The Compton Family Ice Arena is the home of O’Brien’s, an exclusive 250-seat club area with an Irish pub theme, that features premium food and beverage services during Irish Hockey games for O’Brien’s season ticket holders. O’Brien’s can be used for meetings and events during non-game times as well. The Arena also has a 15′ X 15′ Daktronics four-sided center hung scoreboard, featuring 8′- 4″ X 13′-6″ 10mm video displays with integrated auxiliary displays and fascia boards.
The facility’s Media Center includes a 36-seat working press area, two coaches booths, two radio booths, one television broadcast booth, one video-replay booth and one control room. Multiple TV camera locations are cabled throughout the building.
Located on the main concourse of the Compton Family Ice Arena are eight spacious public restrooms, four concession stands (operated by Centerplate) and a merchandise shop (the Irish Hockey Shop, managed by Follett’s). The concourse level also houses the Notre Dame hockey offices.
Design and construction of the Compton Family Ice Arena was under the auspices of the Southfield, Mich., office of Barton Malow, a national design and construction services firm and their project partner Rossetti Architects, also of Southfield, Mich.
Planning for the facility began on Feb. 12, 2009 when Notre Dame executive vice-president John Affleck-Graves and athletics director Jack Swarbrick announced that the University’s Board of Trustees approved the plan for a stand-alone rink.
On Sept. 11, 2010, a project blessing ceremony for the $50-million facility was held with many of the key benefactors in attendance. At the ceremony, Swarbrick announced that the building would be named the Compton Family Ice Arena in honor of the lead donors – Kevin and Gayla Compton and family. The Comptons are part of the ownership group of the National Hockey League’s San Jose Sharks.
He also talked about the new building and its importance to the Notre Dame and Michiana communities. “There’s a limit to how much the community can use our dormitories and our classrooms and our laboratories, but the athletic facilities can be a special point of contact,” Swarbrick said.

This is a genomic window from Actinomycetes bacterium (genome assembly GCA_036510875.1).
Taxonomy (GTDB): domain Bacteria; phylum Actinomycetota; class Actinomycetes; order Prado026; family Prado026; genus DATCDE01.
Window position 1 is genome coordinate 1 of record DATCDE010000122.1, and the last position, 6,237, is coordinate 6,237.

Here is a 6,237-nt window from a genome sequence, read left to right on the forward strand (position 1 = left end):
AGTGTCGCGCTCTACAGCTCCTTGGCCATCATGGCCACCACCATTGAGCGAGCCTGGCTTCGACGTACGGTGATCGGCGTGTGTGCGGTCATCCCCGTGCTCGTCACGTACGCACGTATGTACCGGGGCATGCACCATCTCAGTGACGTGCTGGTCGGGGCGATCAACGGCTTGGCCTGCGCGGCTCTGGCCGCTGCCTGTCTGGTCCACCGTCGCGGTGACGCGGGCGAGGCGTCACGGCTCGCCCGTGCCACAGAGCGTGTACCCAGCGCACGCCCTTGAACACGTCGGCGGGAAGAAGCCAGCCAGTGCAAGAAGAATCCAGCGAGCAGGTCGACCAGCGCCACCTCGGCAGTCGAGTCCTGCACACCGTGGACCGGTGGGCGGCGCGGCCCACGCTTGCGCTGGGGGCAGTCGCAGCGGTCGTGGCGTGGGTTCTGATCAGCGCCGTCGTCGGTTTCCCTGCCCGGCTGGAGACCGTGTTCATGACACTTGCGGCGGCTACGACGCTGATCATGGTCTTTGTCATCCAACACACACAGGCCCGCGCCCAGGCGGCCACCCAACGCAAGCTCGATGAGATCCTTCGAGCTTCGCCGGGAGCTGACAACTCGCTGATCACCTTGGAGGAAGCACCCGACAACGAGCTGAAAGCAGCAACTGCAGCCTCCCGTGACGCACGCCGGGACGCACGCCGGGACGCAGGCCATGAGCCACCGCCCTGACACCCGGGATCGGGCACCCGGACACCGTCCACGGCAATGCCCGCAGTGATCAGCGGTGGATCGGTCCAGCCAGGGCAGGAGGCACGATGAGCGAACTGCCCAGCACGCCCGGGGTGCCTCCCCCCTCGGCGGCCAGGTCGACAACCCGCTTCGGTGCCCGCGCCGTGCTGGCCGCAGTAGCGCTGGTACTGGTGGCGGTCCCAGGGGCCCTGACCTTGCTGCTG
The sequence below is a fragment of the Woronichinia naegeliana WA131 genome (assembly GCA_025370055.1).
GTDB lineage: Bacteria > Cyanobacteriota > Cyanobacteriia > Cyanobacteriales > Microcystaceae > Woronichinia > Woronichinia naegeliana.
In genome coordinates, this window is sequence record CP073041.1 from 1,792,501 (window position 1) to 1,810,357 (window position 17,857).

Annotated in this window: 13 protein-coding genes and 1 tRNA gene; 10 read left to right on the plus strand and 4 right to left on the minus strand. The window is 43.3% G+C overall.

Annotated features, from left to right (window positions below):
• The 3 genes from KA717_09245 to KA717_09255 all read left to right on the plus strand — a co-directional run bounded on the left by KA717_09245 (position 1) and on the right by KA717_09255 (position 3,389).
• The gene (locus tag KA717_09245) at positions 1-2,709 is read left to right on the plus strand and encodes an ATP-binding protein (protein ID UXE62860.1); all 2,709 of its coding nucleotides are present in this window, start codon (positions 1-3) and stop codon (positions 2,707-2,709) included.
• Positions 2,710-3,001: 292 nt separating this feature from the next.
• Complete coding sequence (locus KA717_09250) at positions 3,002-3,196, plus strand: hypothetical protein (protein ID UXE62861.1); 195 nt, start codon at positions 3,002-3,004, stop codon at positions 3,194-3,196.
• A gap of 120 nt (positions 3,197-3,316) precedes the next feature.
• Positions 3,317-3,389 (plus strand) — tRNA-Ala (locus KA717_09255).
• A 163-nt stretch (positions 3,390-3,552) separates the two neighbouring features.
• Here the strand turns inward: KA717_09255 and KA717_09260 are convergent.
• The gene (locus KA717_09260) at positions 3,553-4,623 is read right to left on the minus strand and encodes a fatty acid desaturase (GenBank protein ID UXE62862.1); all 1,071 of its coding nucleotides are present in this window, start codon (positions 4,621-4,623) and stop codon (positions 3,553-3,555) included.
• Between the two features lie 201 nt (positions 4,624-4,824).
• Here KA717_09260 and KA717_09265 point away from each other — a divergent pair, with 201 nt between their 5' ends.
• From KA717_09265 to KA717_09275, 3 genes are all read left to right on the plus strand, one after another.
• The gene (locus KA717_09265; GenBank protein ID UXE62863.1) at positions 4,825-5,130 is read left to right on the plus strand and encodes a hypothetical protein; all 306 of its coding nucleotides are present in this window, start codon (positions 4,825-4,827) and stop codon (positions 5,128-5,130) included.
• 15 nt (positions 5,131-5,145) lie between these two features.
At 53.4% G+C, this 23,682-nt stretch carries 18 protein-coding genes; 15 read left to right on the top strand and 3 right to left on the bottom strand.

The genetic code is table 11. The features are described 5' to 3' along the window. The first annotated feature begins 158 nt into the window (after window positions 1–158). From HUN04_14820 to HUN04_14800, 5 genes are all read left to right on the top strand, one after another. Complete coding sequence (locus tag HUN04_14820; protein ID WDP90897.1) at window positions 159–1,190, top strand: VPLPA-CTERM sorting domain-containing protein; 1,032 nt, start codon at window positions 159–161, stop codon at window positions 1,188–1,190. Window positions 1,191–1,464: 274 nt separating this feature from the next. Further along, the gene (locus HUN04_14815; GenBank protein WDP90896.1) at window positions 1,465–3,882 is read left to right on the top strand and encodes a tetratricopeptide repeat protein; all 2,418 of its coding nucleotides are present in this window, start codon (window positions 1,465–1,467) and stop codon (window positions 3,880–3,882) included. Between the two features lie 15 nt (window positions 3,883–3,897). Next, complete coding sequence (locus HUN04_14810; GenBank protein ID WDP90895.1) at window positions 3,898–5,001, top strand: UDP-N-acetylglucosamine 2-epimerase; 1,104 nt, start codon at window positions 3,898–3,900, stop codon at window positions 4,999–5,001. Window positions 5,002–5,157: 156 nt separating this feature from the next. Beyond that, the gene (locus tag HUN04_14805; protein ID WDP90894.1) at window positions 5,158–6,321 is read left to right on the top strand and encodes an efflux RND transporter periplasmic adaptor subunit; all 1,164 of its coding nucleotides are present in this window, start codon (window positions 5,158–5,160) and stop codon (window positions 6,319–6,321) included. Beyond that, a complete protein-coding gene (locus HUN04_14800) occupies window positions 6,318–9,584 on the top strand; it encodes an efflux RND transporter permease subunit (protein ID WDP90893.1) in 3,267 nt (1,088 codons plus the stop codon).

“I hope we win national championships with teams that train here and I hope we build new programs for our athletes and our students. But the ultimate success of this facility will be if we inspire a young boy or a young girl from the community to shoot higher, if we challenge them to be better people because they spend time on our campus. Then we’ve realized the potential of athletics at Notre Dame.”
The official dedication of the Compton Family Ice Arena came on November 18 with the Irish facing off against Boston College on the ice. The dedication ceremonies acknowledged all of the building’s donors, especially the lead benefactors, Kevin and Gayla Compton and their children Cameron, Elena and Matthew for whom the building is named. Other key donors included the John and Mary Jo Boler family, their daughter Jill Boler McCormack and her husband, Dan, and the Boler’s son, Matthew, with his wife, Christine; the family of Frank and Mary Beth O’Brien, including their late son, Frankie, who played hockey and lacrosse at Notre Dame from 1984-88; the Thomas J. Rolfs Family Foundation; the Michael T. McLoughlin family, and the Timothy Sutherland family. The Irish won the “Dedication Game,” knocking off the Eagles, 3-2 in overtime with the game winner coming with 1.1 seconds left in the extra session.